As many people may or may not have been watching the unfolding situation in Jacksonville, Florida, an article has recently appeared in which the musicians of the Jacksonville Symphony speak quite candidly about the life of an orchestral musician and the requirements of both having a position in a symphony orchestra and maintaining the level of playing that resulted in the acquisition of the position - "winning the audition", as it is.
This article was written, it seems, in response to a statement given to the Florida Times-Union by Jim Van Vleck, the chairman of the orchestra's board of directors: "I really do respect our musicians, but there's something about a 37-week year and 20 hours a week that doesn't seem too onerous." This one statement has been called the "shot heard 'round the world" by many and the responses to this statement have been quite strong.
This recent article in the Florida Times-Union, one in which musicians were interviewed, is very interesting in that it not only covers many of the realities of an orchestral musician's life, but also in that the perspectives of the musicians are portrayed very humbly and honestly, with no trace of animosity or ill-will towards the board of directors of the Jacksonville Symphony. Personally, I find myself very pleased to see an article like this finally appearing in the press - one should hope that these findings will not only continue to eliminate the continued questioning of how a musician lives after securing a full-time, permanent position, but also remain public so that future negotiations will not disintegrate as those in Jacksonville have. A human perspective is a wonderful thing, and I invite you all to read and share your thoughts.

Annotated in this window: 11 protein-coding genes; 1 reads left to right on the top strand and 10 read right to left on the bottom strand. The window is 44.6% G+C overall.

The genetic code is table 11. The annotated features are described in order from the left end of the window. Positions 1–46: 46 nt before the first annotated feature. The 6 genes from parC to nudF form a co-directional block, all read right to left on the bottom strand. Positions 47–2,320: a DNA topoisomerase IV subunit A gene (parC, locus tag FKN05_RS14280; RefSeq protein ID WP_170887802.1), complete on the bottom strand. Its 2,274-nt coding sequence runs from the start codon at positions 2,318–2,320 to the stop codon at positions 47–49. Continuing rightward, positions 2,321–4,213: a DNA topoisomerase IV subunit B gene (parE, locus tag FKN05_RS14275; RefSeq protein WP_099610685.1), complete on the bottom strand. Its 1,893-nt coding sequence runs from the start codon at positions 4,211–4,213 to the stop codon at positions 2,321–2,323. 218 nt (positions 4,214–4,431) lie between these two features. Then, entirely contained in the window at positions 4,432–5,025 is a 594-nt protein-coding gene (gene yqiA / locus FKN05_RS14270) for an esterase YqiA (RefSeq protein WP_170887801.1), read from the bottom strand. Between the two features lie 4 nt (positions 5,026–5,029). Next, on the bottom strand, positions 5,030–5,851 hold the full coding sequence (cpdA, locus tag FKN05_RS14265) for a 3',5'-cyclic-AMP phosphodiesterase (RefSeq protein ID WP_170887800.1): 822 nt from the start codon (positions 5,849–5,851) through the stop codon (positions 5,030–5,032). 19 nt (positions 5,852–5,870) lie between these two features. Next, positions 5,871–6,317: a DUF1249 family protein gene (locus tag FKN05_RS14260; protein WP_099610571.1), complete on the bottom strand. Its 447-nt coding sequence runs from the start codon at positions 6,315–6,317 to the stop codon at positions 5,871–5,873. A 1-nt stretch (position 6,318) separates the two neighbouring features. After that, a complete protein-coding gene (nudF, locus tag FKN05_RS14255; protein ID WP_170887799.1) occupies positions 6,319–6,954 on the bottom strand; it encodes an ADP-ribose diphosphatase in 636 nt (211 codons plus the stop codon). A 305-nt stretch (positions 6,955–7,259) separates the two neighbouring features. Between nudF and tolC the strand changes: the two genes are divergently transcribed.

For more information on the situation on the ground, do visit adaptistration.com. Drew McManus has done a marvelous job of sharing an unbiased and informative look at these negotiations since they began in the summer of 2007.
In other news, many of you who know me quite well will understand why this story has been posted. There have been some events in my life that have made it "easy to block out the bad things, but [it's] harder to enjoy the good things" much like Colt Brennan says in this interview. Enjoy.